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I have a function in a superclass that returns a new version of itself. I have a subclass of this super that inherits the particular function, but would rather it return a new version of the subclass. How do I code it so that when the function call is from the parent, it returns a version of the parent, but when it is called from the child, it returns a new version of the child?

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Why do you have to distinguish the types. One feature of inheritance is that an instance of a subclass may act as an instance of its super class. –  Oben Sonne Oct 20 '11 at 19:10
    
The function lives in the parent. It returns a new object. If I return an instance of the parent, then it doesnt get access to the child's functions. But I can't just return the child because then no other child could use this function (and the parent cant either really). So I want to return an instance of whatever called it. –  user592419 Oct 20 '11 at 19:16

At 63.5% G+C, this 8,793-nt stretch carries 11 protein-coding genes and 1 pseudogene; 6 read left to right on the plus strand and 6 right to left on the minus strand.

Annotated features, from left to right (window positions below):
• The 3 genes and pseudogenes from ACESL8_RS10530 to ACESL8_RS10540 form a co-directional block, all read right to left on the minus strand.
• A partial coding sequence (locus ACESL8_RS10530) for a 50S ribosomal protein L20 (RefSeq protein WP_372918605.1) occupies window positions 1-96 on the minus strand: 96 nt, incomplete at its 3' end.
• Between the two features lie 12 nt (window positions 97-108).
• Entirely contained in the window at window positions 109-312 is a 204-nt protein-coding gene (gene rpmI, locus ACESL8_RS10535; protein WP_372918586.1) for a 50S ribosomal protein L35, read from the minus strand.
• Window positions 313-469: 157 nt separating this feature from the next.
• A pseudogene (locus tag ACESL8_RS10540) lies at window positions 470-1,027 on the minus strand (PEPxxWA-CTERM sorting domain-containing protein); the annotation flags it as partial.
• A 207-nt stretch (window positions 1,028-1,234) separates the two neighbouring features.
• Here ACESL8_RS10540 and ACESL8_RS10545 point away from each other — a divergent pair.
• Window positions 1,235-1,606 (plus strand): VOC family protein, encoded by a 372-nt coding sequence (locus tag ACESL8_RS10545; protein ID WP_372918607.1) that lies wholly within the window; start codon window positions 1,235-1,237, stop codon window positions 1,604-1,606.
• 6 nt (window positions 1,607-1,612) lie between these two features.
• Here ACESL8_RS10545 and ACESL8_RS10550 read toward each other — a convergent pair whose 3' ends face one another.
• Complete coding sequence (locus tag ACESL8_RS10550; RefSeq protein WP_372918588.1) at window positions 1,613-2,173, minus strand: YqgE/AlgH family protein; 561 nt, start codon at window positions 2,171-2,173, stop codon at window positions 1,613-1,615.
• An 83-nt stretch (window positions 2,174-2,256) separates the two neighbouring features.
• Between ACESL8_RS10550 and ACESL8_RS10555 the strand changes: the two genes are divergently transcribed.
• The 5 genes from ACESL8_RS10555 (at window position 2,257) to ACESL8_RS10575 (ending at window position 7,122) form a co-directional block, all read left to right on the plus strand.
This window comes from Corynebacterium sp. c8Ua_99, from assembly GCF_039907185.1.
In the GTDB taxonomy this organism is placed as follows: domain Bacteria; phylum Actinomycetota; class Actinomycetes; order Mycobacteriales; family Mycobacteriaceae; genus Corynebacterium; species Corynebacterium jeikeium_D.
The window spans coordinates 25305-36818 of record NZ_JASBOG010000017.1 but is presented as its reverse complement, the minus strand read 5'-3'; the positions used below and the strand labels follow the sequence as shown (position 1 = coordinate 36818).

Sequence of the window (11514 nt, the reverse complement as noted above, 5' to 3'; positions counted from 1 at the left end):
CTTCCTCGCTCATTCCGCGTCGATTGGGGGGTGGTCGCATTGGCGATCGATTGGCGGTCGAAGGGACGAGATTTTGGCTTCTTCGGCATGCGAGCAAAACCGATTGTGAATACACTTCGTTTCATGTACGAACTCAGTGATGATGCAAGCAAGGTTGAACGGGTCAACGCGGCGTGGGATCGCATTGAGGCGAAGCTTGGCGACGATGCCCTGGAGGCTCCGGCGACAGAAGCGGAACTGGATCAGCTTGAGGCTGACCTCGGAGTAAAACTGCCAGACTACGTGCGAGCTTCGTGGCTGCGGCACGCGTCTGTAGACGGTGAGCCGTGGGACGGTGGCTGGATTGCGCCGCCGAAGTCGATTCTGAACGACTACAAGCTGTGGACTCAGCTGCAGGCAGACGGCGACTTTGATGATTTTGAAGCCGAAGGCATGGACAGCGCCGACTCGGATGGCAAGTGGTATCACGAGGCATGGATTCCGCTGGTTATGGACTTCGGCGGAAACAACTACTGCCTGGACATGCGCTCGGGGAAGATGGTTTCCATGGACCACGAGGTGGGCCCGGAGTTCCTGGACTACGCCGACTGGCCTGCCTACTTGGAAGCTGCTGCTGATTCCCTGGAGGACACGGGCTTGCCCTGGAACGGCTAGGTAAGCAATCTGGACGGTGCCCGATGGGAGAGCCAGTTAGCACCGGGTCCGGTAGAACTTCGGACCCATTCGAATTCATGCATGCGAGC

1 Answer 1

up vote 6 down vote accepted

If new does not depend on self, use a classmethod:

class Parent(object):
    @classmethod
    def new(cls,*args,**kwargs):
        return cls(*args,**kwargs)
class Child(Parent): pass

p=Parent()
p2=p.new()
assert isinstance(p2,Parent)
c=Child()
c2=c.new()
assert isinstance(c2,Child)

Or, if new does depend on self, use type(self) to determine self's class:

class Parent(object):
    def new(self,*args,**kwargs):
        # use `self` in some way to perhaps change `args` and/or `kwargs`
        return type(self)(*args,**kwargs)
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